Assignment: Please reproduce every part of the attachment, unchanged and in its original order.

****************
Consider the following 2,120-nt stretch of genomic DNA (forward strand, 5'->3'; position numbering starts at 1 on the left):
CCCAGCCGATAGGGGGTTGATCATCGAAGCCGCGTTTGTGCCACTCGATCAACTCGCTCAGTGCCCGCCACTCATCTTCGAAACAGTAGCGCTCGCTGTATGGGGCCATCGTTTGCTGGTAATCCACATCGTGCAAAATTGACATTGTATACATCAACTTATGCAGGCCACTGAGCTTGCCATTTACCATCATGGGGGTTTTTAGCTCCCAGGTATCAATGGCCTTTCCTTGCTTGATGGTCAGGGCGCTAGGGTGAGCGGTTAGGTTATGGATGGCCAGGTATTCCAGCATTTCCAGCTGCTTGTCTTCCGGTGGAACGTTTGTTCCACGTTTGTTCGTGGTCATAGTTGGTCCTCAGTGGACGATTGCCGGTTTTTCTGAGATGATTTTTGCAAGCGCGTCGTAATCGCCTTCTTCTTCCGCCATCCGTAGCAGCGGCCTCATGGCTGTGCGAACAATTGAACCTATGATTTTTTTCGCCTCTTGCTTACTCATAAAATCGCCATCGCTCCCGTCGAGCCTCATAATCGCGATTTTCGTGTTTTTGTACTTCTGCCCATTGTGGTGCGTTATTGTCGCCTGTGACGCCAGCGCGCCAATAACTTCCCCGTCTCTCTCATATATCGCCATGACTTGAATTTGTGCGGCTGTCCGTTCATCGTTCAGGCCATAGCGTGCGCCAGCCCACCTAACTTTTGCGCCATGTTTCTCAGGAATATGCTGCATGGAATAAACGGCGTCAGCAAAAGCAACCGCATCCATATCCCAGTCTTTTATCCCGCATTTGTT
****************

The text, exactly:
Consider the following 2,120-nt stretch of genomic DNA (forward strand, 5'->3'; position numbering starts at 1 on the left):
CCCAGCCGATAGGGGGTTGATCATCGAAGCCGCGTTTGTGCCACTCGATCAACTCGCTCAGTGCCCGCCACTCATCTTCGAAACAGTAGCGCTCGCTGTATGGGGCCATCGTTTGCTGGTAATCCACATCGTGCAAAATTGACATTGTATACATCAACTTATGCAGGCCACTGAGCTTGCCATTTACCATCATGGGGGTTTTTAGCTCCCAGGTATCAATGGCCTTTCCTTGCTTGATGGTCAGGGCGCTAGGGTGAGCGGTTAGGTTATGGATGGCCAGGTATTCCAGCATTTCCAGCTGCTTGTCTTCCGGTGGAACGTTTGTTCCACGTTTGTTCGTGGTCATAGTTGGTCCTCAGTGGACGATTGCCGGTTTTTCTGAGATGATTTTTGCAAGCGCGTCGTAATCGCCTTCTTCTTCCGCCATCCGTAGCAGCGGCCTCATGGCTGTGCGAACAATTGAACCTATGATTTTTTTCGCCTCTTGCTTACTCATAAAATCGCCATCGCTCCCGTCGAGCCTCATAATCGCGATTTTCGTGTTTTTGTACTTCTGCCCATTGTGGTGCGTTATTGTCGCCTGTGACGCCAGCGCGCCAATAACTTCCCCGTCTCTCTCATATATCGCCATGACTTGAATTTGTGCGGCTGTCCGTTCATCGTTCAGGCCATAGCGTGCGCCAGCCCACCTAACTTTTGCGCCATGTTTCTCAGGAATATGCTGCATGGAATAAACGGCGTCAGCAAAAGCAACCGCATCCATATCCCAGTCTTTTATCCCGCATTTGTT